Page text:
Sham on Limin’ Beach Club’s opening weekend in Gabriel’s Wharf.
Why did you choose Gabriel’s Wharf?
Well, like I said before, I say yes to anything, which is good in many ways! But while we were in Spitalfields, we were busy; we held a Caribbean food festival, called ‘Jerk and Beyond’ to showcase all the different types of Caribbean cuisine, the American Embassy asked us to cook for them, for the first time ever Ibiza Rocks invited a restaurant to take over their kitchen for the weekend etc. So overall we had a business, we had ideas and great PR – things were moving.
Then suddenly it was time to close in June – although we wanted to stay, the landlord wanted a retail outlet in there. We started looking for a new site and we saw many, but we knew what we wanted – we wanted outdoor space, and we wanted to be central. Many Caribbean restaurants tend to be in Zone 4 and 5 at the backend of London – I didn’t want that for us. We had already set the bar quite high with Spitalfields and we wanted to carry that on.
As it happened, we actually found the Green Room site first – we weren’t successful, partly because we didn’t have the experience in running a business that they were looking for at the time, as it’s a big site. Luckily the same agent a few weeks later found Studio 6 in Gabriel’s Wharf for us; we were very excited, and knew we wanted it. Strangely enough a small restaurant portfolio was trying to take us into their group at the time, and they didn’t like it, because it didn’t fit their image. But I wanted this – I had to have it. We were negotiating – and then the pandemic happened, and we hadn’t signed a lease yet. Everyone was talking about hospitality on its knees, there’s no footfall or traffic, so I was thinking, what do we do? Do we make an investment?
In the end I had two thoughts – if I didn’t do this, what do I do? Secondly if I didn’t do this, the Caribbean community, especially the Trinidadian community, would never have a place like this in the South Bank, nor anywhere in Zone 1. So I was very proud to do it; I had to do it. In the end we signed the lease – from getting the keys, to demolishing what had been there before and transforming it into Limin’, we had 10 days to turn it around and make it into this.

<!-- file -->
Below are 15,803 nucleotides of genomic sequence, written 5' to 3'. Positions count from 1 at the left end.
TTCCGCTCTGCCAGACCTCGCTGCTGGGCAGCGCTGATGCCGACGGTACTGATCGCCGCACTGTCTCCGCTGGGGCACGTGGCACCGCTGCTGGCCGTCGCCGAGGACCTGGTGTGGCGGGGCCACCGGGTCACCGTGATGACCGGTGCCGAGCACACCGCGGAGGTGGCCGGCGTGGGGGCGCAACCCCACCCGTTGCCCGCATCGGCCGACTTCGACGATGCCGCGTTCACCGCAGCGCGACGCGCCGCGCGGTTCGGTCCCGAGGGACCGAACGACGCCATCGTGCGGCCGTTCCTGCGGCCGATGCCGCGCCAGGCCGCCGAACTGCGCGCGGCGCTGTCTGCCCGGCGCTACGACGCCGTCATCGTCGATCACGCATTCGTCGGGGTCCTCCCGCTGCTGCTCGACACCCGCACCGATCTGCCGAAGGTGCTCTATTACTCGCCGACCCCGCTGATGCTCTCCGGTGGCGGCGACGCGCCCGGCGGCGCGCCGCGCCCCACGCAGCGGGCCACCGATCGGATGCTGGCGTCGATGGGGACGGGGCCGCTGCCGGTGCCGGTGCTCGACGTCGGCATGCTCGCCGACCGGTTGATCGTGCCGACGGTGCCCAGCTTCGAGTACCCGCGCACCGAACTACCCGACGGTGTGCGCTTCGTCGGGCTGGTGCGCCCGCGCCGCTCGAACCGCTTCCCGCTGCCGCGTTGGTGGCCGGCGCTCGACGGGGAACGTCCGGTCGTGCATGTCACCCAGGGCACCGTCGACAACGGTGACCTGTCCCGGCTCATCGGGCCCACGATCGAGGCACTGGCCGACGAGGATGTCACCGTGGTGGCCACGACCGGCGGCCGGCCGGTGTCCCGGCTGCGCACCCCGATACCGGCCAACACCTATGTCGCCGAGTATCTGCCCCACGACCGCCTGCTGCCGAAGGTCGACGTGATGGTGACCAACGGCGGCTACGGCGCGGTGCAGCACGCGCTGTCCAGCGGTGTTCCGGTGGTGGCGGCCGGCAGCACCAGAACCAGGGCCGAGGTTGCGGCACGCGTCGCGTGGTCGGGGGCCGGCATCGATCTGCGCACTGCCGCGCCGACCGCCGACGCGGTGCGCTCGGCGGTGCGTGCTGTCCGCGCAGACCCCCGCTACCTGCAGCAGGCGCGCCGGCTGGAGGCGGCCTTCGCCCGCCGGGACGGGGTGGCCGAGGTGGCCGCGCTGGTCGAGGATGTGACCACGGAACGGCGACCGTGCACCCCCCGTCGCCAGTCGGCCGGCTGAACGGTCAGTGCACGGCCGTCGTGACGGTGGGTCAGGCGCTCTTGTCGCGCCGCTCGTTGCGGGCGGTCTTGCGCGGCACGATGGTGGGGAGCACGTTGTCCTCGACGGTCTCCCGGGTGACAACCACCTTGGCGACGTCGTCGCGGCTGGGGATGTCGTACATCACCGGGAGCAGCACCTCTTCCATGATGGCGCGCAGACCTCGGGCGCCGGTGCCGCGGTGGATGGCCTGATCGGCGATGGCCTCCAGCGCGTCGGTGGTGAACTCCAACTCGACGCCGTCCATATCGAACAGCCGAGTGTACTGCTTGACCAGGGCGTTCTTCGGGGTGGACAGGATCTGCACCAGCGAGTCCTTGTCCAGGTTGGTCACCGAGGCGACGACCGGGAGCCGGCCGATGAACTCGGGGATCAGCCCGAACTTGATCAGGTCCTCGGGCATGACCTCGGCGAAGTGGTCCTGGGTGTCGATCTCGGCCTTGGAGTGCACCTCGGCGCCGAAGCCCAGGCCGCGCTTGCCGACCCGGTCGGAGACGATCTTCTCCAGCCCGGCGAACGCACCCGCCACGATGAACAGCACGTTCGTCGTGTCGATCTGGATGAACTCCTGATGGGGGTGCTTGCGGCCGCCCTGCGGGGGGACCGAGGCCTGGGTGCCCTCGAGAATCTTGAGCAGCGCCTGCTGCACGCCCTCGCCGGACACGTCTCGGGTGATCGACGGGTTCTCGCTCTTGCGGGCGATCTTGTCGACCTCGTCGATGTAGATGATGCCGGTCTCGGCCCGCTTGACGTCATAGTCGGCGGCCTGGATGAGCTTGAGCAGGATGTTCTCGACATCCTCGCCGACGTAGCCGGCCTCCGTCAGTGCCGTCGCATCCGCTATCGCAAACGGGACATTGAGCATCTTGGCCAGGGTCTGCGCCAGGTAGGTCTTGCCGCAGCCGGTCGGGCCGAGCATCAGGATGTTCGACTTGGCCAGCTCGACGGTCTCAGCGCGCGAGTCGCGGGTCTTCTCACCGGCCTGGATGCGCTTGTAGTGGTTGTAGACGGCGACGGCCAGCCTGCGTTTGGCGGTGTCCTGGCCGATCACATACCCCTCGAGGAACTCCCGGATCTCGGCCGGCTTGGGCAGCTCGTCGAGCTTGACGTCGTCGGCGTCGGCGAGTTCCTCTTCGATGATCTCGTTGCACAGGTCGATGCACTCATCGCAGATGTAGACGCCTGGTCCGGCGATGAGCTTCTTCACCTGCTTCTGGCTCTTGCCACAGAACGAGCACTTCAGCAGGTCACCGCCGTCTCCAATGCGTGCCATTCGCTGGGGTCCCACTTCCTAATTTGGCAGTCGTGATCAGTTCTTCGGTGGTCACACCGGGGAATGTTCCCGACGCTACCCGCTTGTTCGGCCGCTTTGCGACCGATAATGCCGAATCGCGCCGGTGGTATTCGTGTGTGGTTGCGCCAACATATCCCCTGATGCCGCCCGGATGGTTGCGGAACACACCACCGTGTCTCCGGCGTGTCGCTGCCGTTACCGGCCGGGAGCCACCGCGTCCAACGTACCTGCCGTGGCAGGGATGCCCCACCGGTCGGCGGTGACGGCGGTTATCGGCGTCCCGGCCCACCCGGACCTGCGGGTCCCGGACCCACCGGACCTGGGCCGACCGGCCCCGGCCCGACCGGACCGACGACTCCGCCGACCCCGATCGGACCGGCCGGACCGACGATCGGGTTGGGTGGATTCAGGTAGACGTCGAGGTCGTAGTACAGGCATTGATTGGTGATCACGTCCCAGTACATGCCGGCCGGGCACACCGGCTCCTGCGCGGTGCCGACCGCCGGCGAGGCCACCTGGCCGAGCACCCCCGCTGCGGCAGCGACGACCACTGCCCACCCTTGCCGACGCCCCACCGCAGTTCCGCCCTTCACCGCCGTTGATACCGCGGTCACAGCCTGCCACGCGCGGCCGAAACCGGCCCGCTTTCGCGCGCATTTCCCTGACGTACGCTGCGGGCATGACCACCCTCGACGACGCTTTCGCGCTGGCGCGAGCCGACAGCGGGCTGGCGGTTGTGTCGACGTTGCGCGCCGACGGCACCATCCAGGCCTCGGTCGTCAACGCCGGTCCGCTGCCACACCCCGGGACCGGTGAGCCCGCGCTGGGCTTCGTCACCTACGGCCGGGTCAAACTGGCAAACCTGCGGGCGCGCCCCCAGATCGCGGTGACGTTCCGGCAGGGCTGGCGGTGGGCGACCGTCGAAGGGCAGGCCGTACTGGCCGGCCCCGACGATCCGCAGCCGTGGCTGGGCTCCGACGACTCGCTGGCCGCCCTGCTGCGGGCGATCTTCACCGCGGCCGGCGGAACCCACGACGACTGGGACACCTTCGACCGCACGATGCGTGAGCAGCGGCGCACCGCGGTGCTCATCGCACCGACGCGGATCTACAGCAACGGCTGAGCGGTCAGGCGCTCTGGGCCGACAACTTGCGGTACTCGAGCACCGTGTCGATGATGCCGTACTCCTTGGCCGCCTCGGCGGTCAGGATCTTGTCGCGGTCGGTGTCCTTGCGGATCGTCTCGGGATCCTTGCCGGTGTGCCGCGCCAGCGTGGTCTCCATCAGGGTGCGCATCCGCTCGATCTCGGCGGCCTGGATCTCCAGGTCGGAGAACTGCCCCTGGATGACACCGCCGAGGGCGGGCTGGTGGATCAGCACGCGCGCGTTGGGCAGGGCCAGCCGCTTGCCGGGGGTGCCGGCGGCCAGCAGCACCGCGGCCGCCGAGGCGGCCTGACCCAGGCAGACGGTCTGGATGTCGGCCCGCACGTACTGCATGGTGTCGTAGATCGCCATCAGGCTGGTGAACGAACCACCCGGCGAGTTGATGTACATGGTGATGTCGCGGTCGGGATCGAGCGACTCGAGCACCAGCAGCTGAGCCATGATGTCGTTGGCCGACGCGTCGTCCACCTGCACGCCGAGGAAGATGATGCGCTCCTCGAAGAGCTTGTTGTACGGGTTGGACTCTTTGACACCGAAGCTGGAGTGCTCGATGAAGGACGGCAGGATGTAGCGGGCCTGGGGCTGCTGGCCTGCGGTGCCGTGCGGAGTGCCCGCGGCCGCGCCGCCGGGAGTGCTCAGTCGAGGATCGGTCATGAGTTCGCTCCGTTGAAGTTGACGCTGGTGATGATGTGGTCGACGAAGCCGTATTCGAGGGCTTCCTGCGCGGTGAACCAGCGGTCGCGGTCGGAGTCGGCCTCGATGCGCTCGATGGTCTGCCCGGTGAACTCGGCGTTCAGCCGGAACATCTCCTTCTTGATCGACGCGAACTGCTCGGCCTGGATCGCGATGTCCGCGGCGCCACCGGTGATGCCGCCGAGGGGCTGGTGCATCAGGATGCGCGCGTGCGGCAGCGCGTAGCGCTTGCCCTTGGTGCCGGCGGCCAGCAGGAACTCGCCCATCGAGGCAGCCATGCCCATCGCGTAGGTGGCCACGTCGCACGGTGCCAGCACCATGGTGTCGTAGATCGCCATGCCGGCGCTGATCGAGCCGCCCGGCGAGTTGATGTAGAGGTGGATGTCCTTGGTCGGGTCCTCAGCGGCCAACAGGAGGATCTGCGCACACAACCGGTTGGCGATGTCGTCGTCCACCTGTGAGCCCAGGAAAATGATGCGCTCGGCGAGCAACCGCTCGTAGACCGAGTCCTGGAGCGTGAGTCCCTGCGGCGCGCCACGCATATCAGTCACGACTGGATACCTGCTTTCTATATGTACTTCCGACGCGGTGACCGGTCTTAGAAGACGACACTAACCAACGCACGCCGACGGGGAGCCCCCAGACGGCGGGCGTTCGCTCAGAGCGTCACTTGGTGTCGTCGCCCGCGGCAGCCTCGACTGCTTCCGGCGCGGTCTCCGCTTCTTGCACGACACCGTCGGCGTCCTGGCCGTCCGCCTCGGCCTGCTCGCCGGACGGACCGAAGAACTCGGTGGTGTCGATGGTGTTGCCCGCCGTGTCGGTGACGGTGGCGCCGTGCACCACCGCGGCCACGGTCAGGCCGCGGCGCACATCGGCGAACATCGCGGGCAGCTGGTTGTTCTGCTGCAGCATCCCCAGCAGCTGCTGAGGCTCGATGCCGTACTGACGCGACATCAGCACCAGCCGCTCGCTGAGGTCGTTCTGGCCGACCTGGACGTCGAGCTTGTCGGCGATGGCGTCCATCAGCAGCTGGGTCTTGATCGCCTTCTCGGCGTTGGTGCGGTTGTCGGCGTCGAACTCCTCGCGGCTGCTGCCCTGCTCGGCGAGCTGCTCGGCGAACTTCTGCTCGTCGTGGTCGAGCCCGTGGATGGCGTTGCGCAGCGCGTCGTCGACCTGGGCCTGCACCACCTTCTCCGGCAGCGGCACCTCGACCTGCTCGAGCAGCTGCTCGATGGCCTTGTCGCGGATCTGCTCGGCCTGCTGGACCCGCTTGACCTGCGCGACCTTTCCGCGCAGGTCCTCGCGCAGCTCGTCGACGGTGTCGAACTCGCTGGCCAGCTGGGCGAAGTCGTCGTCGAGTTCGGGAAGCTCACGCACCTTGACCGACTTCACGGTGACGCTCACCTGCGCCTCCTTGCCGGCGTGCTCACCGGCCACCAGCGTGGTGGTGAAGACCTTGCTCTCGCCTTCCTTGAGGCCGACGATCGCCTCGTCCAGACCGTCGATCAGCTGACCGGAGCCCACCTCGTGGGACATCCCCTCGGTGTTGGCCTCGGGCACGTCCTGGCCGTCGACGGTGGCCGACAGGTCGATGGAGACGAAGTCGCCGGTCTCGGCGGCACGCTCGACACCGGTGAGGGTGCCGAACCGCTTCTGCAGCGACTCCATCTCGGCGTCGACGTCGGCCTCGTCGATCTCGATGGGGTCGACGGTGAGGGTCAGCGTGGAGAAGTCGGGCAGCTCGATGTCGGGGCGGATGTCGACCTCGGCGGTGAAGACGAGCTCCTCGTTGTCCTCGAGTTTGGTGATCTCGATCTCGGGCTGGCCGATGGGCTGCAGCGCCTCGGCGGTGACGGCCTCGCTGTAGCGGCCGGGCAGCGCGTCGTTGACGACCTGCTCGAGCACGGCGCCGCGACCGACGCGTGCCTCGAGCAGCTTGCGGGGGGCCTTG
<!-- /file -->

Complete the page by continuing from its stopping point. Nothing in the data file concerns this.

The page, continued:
Why did you change the name to Limin’ Beach Club?
We had 2 reasons: firstly, everyone was talking about Staycations. We couldn’t go to Ibiza or abroad, so we thought, let’s create a whole new concept. Let’s bring Ibiza cool and Caribbean warm together. And of course, there’s also Ernie’s Beach at the front of Gabriel’s Wharf, and every beach should have a beach club!
How did the initial launch go?
We put the sign up, and what it became was just amazing. We created the space for a barbecue, and a space outside where people could just come forget the world outside and live for the moment. It was incredible; I worked every single day of the week, but I didn’t care. Because I knew we were a small part of people managing to enjoy those 2, 3, or 4 (or sometimes even 7, as some people have spent!) hours.
Financially, we did really well – the takings in the summer were great. We had the sand and pina coladas, with the wonderful aroma of jerk spices and coconut – so it worked. At one point we were paying 30 members of staff, because we were so busy. Of course, it was short lived, but it was long enough for us to realise we’re doing the right thing.